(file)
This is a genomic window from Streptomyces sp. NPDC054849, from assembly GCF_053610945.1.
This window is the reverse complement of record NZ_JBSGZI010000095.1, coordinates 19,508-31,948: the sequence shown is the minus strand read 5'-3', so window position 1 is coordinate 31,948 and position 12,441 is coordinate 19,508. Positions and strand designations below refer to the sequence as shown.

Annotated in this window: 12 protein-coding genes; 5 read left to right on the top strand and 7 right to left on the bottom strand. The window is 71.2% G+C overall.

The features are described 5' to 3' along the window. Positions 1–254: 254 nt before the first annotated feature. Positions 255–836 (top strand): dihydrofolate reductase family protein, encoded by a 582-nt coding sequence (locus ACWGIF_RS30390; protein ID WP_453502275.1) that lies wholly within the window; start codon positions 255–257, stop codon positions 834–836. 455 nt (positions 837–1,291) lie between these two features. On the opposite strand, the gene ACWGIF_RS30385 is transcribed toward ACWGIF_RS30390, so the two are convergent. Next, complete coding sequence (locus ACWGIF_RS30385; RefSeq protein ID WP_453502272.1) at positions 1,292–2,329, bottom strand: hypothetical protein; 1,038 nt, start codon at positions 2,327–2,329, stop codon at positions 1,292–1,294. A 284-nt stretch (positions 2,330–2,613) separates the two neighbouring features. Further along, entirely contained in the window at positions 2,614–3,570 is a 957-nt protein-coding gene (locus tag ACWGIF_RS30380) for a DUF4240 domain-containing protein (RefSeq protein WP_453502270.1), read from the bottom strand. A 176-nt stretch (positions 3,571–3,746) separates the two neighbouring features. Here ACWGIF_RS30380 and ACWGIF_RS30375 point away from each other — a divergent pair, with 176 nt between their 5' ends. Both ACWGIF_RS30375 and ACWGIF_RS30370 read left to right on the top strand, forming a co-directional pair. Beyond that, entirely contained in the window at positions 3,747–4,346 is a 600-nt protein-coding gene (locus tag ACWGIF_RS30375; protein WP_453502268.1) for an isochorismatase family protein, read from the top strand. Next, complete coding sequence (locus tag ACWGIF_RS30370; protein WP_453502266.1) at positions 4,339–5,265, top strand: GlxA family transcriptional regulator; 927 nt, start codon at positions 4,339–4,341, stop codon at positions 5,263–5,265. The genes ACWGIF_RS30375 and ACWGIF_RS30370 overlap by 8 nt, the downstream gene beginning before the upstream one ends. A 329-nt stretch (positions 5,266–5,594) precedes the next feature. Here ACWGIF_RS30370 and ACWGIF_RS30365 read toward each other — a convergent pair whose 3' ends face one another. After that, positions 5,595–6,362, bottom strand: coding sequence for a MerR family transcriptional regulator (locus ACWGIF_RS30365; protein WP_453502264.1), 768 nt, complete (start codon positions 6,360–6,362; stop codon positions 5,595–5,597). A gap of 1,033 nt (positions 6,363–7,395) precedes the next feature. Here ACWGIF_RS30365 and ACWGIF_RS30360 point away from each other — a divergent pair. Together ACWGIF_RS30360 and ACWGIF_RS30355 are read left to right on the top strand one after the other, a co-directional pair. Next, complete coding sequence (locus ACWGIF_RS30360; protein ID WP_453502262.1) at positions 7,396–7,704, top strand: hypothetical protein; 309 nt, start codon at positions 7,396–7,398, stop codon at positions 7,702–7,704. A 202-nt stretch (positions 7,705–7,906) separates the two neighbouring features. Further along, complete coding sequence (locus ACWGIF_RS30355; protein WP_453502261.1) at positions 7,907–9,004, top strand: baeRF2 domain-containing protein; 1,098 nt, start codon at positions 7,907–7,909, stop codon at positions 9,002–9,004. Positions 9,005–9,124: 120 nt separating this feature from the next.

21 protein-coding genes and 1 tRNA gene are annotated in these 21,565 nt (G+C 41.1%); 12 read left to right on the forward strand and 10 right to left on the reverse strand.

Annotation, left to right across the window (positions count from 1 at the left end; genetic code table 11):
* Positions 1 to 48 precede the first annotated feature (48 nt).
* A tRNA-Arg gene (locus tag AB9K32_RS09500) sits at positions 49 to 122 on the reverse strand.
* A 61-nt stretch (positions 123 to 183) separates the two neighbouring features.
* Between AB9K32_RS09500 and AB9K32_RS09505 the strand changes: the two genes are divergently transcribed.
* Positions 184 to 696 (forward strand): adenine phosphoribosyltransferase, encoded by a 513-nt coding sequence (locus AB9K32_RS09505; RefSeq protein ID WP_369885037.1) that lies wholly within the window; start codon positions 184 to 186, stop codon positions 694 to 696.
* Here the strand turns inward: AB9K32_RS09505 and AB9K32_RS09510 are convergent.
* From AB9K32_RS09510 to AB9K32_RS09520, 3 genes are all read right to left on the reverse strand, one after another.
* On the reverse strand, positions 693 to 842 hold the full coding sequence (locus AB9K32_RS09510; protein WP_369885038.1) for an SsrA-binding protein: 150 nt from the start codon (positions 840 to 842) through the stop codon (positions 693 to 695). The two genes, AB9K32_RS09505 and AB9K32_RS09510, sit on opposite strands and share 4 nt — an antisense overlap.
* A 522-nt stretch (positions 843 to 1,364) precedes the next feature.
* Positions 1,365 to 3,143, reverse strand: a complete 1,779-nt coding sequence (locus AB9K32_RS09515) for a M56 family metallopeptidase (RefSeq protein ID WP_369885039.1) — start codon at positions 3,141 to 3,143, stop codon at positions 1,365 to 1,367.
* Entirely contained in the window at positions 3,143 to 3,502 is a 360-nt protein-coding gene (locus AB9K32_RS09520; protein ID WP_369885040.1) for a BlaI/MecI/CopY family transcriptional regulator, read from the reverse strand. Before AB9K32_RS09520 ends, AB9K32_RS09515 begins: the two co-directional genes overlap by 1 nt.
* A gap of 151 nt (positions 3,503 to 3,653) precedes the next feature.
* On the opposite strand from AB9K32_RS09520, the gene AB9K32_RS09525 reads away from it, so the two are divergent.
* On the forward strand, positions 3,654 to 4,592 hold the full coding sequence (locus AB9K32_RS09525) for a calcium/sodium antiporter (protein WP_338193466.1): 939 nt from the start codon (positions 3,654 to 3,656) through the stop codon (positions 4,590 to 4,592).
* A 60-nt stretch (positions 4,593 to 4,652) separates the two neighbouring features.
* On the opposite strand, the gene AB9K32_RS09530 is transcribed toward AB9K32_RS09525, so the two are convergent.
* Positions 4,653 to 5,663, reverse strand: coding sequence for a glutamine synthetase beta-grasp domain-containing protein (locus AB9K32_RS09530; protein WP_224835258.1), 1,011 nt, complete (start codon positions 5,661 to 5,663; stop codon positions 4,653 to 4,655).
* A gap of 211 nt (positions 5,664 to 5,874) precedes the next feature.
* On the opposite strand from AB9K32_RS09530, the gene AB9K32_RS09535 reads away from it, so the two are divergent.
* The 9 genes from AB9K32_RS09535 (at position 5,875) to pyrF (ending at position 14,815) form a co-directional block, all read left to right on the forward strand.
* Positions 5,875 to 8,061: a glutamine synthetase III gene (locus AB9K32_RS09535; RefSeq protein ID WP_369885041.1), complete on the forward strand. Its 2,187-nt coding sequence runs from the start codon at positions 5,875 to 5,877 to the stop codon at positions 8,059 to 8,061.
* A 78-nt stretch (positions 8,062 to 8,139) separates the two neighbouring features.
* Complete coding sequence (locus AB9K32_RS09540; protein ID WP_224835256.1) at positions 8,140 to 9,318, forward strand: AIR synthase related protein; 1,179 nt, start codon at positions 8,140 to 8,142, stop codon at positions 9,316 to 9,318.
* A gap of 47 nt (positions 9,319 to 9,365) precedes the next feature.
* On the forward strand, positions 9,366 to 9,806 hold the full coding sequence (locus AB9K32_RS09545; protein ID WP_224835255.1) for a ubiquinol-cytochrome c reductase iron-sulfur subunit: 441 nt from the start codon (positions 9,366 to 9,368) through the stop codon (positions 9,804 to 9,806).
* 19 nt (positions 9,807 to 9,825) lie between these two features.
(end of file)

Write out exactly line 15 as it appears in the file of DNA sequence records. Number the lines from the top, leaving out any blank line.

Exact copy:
* A 522-nt stretch (positions 843 to 1,364) precedes the next feature.